Afghan foreign minister appeals for good relations, seeks more time for girls’ education
The current administration has faced repeated criticism for its attitude to girls' education, which is one of the few indisputably good outcomes of the West's two-decade engagement in Afghanistan.
Afghanistan's foreign minister Amir Khan Muttaqi appealed to the international community for good ties but avoided making specific pledges on girls' education, despite international pressure to enable all Afghan children to return to school. Almost two months after the former Western-backed government collapsed and insurgent forces swept into Kabul, the new Taliban administration has pushed to strengthen ties with other countries to avert a devastating economic crisis.
"The international community must begin collaborating with us," acting Foreign Minister Amir Khan Muttaqi made the remarks at the Doha Institute for Graduate Studies' Center for Conflict and Humanitarian Studies event. "With this, we will be able to end insecurity while still engaging constructively with the rest of the world," he added. However, the Taliban have so far refused to budge on allowing females to return to high school, one of the international community's significant demands following a decision last month that schools above the sixth grade would only reopen for boys.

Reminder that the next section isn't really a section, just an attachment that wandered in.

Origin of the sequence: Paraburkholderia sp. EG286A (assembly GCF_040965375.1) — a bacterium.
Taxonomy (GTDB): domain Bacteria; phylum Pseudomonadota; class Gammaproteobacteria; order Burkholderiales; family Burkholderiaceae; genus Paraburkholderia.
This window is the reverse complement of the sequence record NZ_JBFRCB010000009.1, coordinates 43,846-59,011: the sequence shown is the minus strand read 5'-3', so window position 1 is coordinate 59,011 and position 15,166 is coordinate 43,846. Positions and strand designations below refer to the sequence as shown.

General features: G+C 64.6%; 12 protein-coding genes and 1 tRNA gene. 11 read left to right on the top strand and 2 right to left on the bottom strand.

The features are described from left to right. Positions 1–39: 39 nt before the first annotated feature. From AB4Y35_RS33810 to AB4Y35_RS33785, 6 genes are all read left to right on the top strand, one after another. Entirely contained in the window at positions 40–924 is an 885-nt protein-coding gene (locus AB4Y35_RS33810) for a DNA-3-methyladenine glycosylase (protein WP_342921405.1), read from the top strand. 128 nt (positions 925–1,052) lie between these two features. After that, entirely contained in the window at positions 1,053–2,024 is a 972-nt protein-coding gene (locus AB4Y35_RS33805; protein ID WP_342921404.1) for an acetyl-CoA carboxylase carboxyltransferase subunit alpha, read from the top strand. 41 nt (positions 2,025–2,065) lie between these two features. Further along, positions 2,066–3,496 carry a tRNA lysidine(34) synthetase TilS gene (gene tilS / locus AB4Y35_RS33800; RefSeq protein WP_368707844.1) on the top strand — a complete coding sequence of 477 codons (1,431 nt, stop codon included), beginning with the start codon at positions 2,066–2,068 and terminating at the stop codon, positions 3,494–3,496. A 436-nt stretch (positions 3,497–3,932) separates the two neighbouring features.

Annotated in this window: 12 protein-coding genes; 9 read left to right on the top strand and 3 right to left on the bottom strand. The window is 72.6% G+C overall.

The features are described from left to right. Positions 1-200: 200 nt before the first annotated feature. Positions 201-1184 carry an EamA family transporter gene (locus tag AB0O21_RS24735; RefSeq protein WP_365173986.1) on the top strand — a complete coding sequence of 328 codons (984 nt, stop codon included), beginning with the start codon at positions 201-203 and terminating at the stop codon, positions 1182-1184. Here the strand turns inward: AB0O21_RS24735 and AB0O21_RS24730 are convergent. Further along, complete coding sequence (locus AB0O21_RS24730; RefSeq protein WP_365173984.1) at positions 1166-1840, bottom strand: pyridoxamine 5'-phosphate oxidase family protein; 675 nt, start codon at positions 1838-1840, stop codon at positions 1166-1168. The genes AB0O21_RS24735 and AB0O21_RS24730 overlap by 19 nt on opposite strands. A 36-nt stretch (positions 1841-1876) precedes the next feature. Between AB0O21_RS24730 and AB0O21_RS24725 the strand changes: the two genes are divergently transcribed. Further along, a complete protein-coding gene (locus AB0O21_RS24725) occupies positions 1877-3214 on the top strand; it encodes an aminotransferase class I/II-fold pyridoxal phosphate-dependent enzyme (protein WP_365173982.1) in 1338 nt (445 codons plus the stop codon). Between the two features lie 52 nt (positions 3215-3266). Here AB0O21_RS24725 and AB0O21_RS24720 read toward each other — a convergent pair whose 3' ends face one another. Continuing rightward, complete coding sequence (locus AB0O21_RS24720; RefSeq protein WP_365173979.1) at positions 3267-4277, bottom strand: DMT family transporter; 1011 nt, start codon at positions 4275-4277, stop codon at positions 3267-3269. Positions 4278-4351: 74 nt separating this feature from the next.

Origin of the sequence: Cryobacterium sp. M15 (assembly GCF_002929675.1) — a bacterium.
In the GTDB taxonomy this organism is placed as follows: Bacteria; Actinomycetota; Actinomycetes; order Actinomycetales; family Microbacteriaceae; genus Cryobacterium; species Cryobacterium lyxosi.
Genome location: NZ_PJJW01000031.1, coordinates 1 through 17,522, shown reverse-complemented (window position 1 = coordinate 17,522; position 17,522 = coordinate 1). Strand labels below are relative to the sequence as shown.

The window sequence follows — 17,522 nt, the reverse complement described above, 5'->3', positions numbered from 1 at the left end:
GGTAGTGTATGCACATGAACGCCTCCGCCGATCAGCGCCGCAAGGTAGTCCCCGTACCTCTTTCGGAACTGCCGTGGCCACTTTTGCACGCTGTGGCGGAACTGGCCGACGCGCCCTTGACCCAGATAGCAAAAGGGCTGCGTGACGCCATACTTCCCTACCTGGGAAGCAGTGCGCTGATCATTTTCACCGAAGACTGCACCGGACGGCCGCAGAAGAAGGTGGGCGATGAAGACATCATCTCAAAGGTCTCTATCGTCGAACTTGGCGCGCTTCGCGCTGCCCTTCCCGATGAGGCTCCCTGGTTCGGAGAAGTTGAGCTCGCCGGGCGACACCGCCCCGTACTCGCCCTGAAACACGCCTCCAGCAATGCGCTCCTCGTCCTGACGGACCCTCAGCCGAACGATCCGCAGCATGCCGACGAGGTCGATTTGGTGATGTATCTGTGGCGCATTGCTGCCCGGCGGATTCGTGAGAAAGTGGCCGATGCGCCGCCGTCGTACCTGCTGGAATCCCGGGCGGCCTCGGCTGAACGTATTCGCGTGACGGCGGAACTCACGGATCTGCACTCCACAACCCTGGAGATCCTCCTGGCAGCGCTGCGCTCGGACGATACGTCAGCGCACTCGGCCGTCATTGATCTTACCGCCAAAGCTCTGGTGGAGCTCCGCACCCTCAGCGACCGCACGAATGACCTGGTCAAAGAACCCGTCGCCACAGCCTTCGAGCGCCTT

Muttaqi claimed that the Taliban's Islamic Emirate government was moving slowly, but that they had only been in power for a few weeks and could not be expected to implement reforms that the Western system had failed to do during the preceding 20 years. "They had a lot of financial resources and significant international backing and support, but you're expecting us to implement all of the reforms in two months?" he said. The current administration has faced repeated criticism for its attitude to girls' education, which is one of the few indisputably good outcomes of the West's two-decade engagement in Afghanistan.
The United Nations Secretary-General, Antonio Guterres, said the Taliban had broken promises about ensuring women's and girls' rights. There was no way to fix the economy if women were barred from working. Muttaqi reiterated demands for the US to ease a freeze on more than $9 billion in Afghan central bank reserves kept outside the country but said the government would generate money through taxes, customs duties, and agriculture if the funds remained frozen.